Nitrogen Oxides (NO ) 5.52753E-02
Nitrous Oxide (N O) 1.53543E-04
Sulphur Dioxide (SO ) 4.36061E-01
Particulate Matter (PM) 2.14960E-02
Particulate Matter (PM10) 1.58763E-02
Particulate Matter (PM2.5) 5.89603E-03
Ammonia (NH ) 0
Volatile Organic Compounds (NMVOC) 2.18952E-03
Mercury (Hg) 3.47006E-06
Lead (Pb) 4.63699E-06
a Based on data from Tables 1.3-1, 1.3-3, 1.3-8, 1.3-10, and 1.3-12 in EPA (1998b).
b Based on 100% conversion of fuel sulfur to SO . Assumes 1% sulfur content. The SO emission factor in this table can be converted to other natural gas sulfur contents by multiplying the SO emission factor by percentage sulfur content.
c PM is the sum of all particulate matter including PM10 and PM2.5. PM10 and PM2.5 stand for particles smaller than 10 and 2.5 microns, respectively.
d No data.
Emission Factors for LPG (butane and propane)
Pollutant LPG (butane) Emission Factor (g/MJ) Propane Emission Factor (g/MJ)
Carbon Dioxide (CO ) 66.0233 68.47998
Carbon Monoxide (CO) 1.54E-002 1.54E-002
Methane (CH ) 6.63E-004 6.63E-004
Nitrogen Oxides (NO ) 6.14E-002 7.37E-002
Nitrous Oxide (N O) 3.38E-004 3.38E-004
Sulphur Dioxide (SO ) 4.36E-001 4.82E-001
Particulate Matter (PM) 6.14E-003 6.14E-003
Particulate Matter (PM10) 3.32E-003 3.32E-003
Particulate Matter (PM2.5) 2.55E-003 2.55E-003
Ammonia (NH ) 0 0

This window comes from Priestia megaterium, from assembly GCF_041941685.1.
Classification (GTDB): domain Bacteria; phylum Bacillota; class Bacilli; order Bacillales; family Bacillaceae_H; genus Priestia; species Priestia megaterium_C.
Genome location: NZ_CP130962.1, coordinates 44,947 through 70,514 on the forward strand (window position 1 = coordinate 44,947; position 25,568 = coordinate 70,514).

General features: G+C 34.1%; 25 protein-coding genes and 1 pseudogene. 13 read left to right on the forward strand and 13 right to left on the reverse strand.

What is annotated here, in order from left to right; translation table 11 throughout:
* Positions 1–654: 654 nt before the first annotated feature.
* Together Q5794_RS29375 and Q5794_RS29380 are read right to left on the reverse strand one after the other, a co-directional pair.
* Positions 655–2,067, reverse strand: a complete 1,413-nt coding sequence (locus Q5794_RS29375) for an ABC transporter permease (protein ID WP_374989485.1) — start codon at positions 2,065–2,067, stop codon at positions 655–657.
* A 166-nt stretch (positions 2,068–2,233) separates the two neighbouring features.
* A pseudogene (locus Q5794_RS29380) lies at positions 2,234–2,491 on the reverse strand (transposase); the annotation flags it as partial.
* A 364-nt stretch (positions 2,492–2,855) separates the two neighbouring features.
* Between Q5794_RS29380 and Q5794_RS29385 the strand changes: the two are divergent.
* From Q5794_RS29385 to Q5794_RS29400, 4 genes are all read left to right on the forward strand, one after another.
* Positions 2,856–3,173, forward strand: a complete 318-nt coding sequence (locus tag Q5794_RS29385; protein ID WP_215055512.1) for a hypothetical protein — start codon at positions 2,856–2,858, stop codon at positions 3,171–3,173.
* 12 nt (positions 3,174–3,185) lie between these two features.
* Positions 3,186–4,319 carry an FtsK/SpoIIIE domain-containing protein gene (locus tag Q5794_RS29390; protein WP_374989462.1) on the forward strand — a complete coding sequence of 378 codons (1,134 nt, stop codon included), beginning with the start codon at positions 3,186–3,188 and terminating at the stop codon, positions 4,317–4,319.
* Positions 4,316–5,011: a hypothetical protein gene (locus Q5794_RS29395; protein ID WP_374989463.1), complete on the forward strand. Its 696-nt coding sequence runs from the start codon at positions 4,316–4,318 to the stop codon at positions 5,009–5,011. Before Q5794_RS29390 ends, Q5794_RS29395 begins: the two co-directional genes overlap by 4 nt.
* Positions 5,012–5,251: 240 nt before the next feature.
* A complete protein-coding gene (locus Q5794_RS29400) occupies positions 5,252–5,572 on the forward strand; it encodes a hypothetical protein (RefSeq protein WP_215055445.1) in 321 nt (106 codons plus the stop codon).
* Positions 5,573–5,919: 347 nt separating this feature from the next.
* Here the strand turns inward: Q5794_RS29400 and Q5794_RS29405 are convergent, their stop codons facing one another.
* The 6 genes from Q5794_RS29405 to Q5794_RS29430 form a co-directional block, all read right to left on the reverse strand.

Volatile Organic Compounds (NMVOC) 1.04E-003 1.04E-003
Mercury (Hg) 3.47E-006 3.47E-006
Lead (Pb) 4.64E-006 4.64E-006
a Based on data from Table # 1.5-1 in EPA (1996); Higher Heating value of 1.02 MMBtu/gal for butane and 0.915 MMBtu/gal for propane based on data in EPA (1996).
b Based on 100% conversion of fuel sulfur to SO . Assumes sulphur content is 0.18 gr/100 ft3.The SO emission factor can be converted to other LPG sulphur contents by multiplying the SO emission factor by the ratio of the site-specific sulphur content gr/100 ft3 to 0.18 gr/100 ft3.
c PM is the sum of all particulate matter including PM10 and PM2.5. PM10 and PM2.5 stand for particles smaller than 10 and 2.5 microns; respectively.
d No data.
Emission Factors for Gasoline and Diesel
Pollutant Gasoline Emission Factor (g/MJ) Diesel Emission Factor (g/MJ)
Carbon Dioxide (CO ) 66.20808 70.50731
Carbon Monoxide (CO) 2.70E+001 4.08E-001
Methane (CH ) 0 0
Nitrogen Oxides (NO ) 7.01E-001 1.90E+000
Nitrous Oxide (N O) 0 0
Sulphur Dioxide (SO ) 3.61E-002 1.25E-001
Particulate Matter (PM) 0 0
Particulate Matter (PM10) 4.30E-002 1.33E-001
Particulate Matter (PM2.5) 0 0
Ammonia (NH ) 0 0
Volatile Organic Compounds (NMVOC) 9.03E-001 1.50E-001
Mercury (Hg) 0 0
Lead (Pb) 0 0
a Based on data from Table # 3.3-1 in EPA (1996); Diesel higher heating value of 19300 Btu/lb and gasoline higher heating value of 20300 Btu/lb based on data in EPA (1996).
b PM is the sum of all particulate matter including PM10 and PM2.5. PM10 and PM2.5 stand for particles smaller than 10 and 2.5 microns; respectively.
c No data.
Emission Factors for Coal
Pollutant Bituminous Emission Factor (g/MJ) Anthracite Emission Factor (g/MJ) Lignite Emission Factor (g/MJ)
Carbon Dioxide (CO ) 91.11052 99.26669 152.12646
Carbon Monoxide (CO) 8.27E-003 1.05E-002 8.27E-003
Methane (CH ) 6.61E-004 0 0
Nitrogen Oxides (NO ) 1.98E-001 3.15E-001 2.35E-001
Nitrous Oxide (N O) 4.96E-004 0 0
Sulphur Dioxide (SO ) 6.28E-001 6.82E-001 9.92E-001
Particulate Matter (PM) 1.65E-001 1.75E-001 2.18E-001
Particulate Matter (PM10) 3.80E-002 4.02E-002 7.61E-002
Particulate Matter (PM2.5) 9.92E-003 1.05E-002 2.18E-002
Ammonia (NH ) 0 0 0
Volatile Organic Compounds (NMVOC) 9.92E-004 2.15E-002 1.32E-003
Mercury (Hg) 6.94E-006 2.27E-006 2.74E-006
Lead (Pb) 1.37E-006 1.56E-004 1.39E-005